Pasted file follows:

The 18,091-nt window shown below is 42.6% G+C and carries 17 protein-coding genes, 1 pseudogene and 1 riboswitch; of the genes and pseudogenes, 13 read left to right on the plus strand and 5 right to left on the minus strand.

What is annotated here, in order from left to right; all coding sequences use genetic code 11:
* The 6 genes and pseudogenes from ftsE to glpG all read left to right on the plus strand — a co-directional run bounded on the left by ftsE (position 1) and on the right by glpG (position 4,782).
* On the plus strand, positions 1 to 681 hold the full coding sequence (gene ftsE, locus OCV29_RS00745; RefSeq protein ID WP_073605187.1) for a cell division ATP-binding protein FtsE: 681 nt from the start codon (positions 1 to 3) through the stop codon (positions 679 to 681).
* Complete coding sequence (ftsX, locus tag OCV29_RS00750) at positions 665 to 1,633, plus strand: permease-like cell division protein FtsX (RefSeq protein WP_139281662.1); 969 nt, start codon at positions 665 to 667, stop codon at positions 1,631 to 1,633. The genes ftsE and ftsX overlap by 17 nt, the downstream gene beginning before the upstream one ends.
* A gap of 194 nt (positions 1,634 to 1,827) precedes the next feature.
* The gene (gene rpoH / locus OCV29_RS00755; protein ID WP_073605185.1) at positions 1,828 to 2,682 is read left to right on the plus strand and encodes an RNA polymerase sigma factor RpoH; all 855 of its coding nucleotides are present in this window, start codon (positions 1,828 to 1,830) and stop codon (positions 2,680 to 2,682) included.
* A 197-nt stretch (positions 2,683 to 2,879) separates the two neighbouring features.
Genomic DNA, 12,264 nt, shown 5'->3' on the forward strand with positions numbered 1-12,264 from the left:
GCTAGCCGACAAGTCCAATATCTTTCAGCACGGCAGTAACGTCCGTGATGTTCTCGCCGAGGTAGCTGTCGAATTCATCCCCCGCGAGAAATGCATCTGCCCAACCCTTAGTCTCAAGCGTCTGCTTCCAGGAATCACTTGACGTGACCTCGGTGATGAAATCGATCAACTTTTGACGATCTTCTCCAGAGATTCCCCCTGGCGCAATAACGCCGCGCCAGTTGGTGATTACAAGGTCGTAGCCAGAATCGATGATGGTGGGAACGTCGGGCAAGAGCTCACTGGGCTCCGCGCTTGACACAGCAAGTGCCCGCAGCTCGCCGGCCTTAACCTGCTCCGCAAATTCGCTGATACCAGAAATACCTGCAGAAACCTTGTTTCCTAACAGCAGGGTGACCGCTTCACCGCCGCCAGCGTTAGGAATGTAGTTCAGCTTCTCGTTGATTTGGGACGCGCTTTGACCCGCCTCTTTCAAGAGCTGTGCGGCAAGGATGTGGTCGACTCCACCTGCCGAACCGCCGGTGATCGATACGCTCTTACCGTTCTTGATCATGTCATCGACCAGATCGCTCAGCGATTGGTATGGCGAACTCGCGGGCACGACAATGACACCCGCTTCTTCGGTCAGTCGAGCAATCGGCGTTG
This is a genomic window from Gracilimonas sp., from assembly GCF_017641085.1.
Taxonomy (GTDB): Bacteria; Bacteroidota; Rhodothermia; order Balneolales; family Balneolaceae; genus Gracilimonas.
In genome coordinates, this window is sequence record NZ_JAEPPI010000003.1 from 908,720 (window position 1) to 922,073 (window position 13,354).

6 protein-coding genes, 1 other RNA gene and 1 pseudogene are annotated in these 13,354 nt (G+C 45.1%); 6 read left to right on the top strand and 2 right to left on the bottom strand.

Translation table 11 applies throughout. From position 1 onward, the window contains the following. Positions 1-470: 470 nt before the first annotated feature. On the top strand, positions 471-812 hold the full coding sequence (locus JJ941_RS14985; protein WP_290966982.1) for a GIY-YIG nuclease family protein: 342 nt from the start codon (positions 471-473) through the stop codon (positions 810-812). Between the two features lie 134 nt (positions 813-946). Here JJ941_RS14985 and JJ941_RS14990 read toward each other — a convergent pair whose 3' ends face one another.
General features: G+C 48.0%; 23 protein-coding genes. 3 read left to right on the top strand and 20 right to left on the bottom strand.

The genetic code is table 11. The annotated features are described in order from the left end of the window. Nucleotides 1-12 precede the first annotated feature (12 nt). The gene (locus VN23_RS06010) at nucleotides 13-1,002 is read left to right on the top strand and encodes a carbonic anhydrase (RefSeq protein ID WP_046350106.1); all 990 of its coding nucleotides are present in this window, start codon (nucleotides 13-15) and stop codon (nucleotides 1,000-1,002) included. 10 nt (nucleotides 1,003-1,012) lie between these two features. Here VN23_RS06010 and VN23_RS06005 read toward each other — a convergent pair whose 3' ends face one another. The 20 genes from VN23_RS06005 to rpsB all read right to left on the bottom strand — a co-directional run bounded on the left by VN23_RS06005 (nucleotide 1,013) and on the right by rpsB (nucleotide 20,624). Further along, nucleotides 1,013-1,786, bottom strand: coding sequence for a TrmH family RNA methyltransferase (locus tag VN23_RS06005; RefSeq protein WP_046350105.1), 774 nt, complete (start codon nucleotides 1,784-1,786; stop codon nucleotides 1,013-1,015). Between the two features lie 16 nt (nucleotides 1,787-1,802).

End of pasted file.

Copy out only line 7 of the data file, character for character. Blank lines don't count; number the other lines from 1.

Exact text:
* The gene (gene rpoH / locus OCV29_RS00755; protein ID WP_073605185.1) at positions 1,828 to 2,682 is read left to right on the plus strand and encodes an RNA polymerase sigma factor RpoH; all 855 of its coding nucleotides are present in this window, start codon (positions 1,828 to 1,830) and stop codon (positions 2,680 to 2,682) included.